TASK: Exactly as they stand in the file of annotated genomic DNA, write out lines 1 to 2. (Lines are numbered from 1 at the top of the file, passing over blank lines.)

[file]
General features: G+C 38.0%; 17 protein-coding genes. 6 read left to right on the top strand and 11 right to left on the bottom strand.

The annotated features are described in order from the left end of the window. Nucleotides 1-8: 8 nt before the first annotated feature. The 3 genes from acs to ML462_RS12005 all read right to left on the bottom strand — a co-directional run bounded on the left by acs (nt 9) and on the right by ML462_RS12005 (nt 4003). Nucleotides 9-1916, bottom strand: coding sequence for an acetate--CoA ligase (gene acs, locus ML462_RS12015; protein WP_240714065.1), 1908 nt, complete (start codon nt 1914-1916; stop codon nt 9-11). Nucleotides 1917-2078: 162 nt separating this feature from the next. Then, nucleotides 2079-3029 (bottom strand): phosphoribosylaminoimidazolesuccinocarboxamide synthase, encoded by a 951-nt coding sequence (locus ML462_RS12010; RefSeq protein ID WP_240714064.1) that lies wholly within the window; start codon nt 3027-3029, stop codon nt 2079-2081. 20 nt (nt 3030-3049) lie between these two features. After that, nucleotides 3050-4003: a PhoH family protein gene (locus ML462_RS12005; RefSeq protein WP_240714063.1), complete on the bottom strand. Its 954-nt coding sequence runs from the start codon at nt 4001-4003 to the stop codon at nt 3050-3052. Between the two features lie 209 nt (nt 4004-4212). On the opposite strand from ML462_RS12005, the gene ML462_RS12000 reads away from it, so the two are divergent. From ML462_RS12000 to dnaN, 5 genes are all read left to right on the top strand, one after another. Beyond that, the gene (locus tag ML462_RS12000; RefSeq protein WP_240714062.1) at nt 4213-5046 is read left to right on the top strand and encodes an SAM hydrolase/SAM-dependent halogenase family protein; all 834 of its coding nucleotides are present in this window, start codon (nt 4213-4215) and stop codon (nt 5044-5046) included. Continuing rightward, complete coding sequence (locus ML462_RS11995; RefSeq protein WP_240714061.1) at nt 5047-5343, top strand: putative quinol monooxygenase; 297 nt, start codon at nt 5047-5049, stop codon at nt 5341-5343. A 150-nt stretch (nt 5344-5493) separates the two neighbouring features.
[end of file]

General features: G+C 38.0%; 17 protein-coding genes. 6 read left to right on the top strand and 11 right to left on the bottom strand.

The annotated features are described in order from the left end of the window. Nucleotides 1-8: 8 nt before the first annotated feature. The 3 genes from acs to ML462_RS12005 all read right to left on the bottom strand — a co-directional run bounded on the left by acs (nt 9) and on the right by ML462_RS12005 (nt 4003). Nucleotides 9-1916, bottom strand: coding sequence for an acetate--CoA ligase (gene acs, locus ML462_RS12015; protein WP_240714065.1), 1908 nt, complete (start codon nt 1914-1916; stop codon nt 9-11). Nucleotides 1917-2078: 162 nt separating this feature from the next. Then, nucleotides 2079-3029 (bottom strand): phosphoribosylaminoimidazolesuccinocarboxamide synthase, encoded by a 951-nt coding sequence (locus ML462_RS12010; RefSeq protein ID WP_240714064.1) that lies wholly within the window; start codon nt 3027-3029, stop codon nt 2079-2081. 20 nt (nt 3030-3049) lie between these two features. After that, nucleotides 3050-4003: a PhoH family protein gene (locus ML462_RS12005; RefSeq protein WP_240714063.1), complete on the bottom strand. Its 954-nt coding sequence runs from the start codon at nt 4001-4003 to the stop codon at nt 3050-3052. Between the two features lie 209 nt (nt 4004-4212). On the opposite strand from ML462_RS12005, the gene ML462_RS12000 reads away from it, so the two are divergent. From ML462_RS12000 to dnaN, 5 genes are all read left to right on the top strand, one after another. Beyond that, the gene (locus tag ML462_RS12000; RefSeq protein WP_240714062.1) at nt 4213-5046 is read left to right on the top strand and encodes an SAM hydrolase/SAM-dependent halogenase family protein; all 834 of its coding nucleotides are present in this window, start codon (nt 4213-4215) and stop codon (nt 5044-5046) included. Continuing rightward, complete coding sequence (locus ML462_RS11995; RefSeq protein WP_240714061.1) at nt 5047-5343, top strand: putative quinol monooxygenase; 297 nt, start codon at nt 5047-5049, stop codon at nt 5341-5343. A 150-nt stretch (nt 5344-5493) separates the two neighbouring features.